Movie Review: True Grit
Ah, the Coen brothers. Purveyors of some of the most memorably bizarre (and fantastically named) characters in movie history. From Barton Fink to Llewelyn Moss, the Coens have an innate ability to draw phenomenal performances from pretty much any actor they so choose: with the stunning No Country For Old Men alone, they turned Javier Bardem into an Oscar-winning star, exposed Josh Brolin’s huge talents to Hollywood at large, and helped resurrect Woody Harrelson’s career.
So when you hear that their latest flick, the upcoming True Grit, will not only bring Brolin back to the big time after the nightmare that was Jonah Hex, but also star the fantastic Matt Damon (still woefully underrated as a ‘proper actor’ in my mind) and reunite the enigmatic brothers with Jeff Bridges, fresh off an Oscar win for Crazy Heart and whose last Coens outing resulted in The Dude , you’re likely to bound around with childish joy. I certainly did.
Based on a 1968 novel by Charles Portis set in the Old West, the story follows a 14 year-old girl (to be played by unknown Hailee Steinfeld) who wants revenge on the man who killed her father. She teams up with Bridges’ tough-as-nails-but-plagued-by-vices U.S. Marshal “Rooster” Cogburn to try and track down nefarious drifter Tom Chaney (Brolin), and the pair are joined by Texas Ranger La Boeuf (Damon), also hunting Chaney for a different murder. It’s a good old fashioned bounty hunt, with the traditional strands of mutual respect, impossible odds and ulterior motives sure to play a big role.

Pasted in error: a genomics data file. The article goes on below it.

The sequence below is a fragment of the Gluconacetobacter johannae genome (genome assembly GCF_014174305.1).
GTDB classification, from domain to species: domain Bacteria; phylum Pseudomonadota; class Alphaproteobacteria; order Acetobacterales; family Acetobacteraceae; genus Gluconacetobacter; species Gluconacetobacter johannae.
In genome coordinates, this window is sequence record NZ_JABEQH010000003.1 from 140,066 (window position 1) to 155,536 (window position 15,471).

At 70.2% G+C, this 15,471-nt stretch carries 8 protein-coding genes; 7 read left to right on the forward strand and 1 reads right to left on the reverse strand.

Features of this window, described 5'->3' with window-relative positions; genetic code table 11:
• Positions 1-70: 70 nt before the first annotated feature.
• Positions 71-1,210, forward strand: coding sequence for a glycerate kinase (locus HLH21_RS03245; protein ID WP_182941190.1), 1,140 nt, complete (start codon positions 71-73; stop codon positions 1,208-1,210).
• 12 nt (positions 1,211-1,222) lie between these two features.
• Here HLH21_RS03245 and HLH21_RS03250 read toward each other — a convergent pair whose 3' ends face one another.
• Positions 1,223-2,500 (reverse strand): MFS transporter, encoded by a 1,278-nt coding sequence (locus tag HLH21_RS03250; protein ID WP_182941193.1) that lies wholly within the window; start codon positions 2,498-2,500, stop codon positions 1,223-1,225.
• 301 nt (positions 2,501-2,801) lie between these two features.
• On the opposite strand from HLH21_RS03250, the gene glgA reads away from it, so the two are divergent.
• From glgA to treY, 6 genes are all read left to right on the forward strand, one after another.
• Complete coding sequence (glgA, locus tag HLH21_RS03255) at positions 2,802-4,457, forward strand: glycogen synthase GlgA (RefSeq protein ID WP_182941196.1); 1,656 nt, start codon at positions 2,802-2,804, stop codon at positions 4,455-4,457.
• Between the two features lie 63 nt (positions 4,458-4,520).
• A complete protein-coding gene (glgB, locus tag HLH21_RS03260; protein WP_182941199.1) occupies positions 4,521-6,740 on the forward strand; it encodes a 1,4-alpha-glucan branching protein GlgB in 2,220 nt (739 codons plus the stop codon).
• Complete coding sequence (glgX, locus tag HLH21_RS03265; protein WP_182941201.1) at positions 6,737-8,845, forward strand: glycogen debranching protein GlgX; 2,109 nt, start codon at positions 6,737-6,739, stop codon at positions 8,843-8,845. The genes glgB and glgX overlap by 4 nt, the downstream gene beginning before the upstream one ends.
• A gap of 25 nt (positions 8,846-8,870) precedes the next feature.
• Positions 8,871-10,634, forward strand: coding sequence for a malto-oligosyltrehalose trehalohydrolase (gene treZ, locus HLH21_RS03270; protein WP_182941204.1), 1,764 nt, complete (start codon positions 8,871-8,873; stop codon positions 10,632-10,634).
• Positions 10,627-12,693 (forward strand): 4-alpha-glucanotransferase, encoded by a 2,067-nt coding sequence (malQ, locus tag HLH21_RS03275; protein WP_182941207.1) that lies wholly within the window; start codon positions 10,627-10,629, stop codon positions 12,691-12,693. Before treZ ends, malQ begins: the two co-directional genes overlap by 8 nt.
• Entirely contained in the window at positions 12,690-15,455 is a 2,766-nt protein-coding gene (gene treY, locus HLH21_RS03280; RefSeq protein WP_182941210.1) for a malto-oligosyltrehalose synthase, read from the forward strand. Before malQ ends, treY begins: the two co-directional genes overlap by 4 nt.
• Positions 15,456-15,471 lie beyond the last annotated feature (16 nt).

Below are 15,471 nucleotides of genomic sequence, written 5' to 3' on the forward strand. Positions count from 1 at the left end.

But the Coen brothers are not to be underestimated. With a lead triumvirate of Brolin, Bridges and Damon, it seems likely that Joel and Ethan are ready to conjure up another piece of cinematic magic. The trailer on the big screen is a terrific sight, hinting at the traditional Coen collision between intense character development, gallows humour and bouts of graphic violence. It’s a style they mastered before a young pretender named Tarantino took the idea on, and one which they continue to be at the very top of.
So when True Grit hits cinema screens on Christmas Day of this year, make the yuletide season complete by watching the Coens’ newest offering. It, like Bridges’ grizzled lawman, is unlikely to miss.
Luke Grundy is a fervent assimilator of media living amid the bright lights of London, England. If he’s not watching films or listening to music, he’s probably asleep, eating or dead. An aspiring writer, journalist and musician, he is the creator of movie/music blog Odessa & Tucson and lives for epistemology.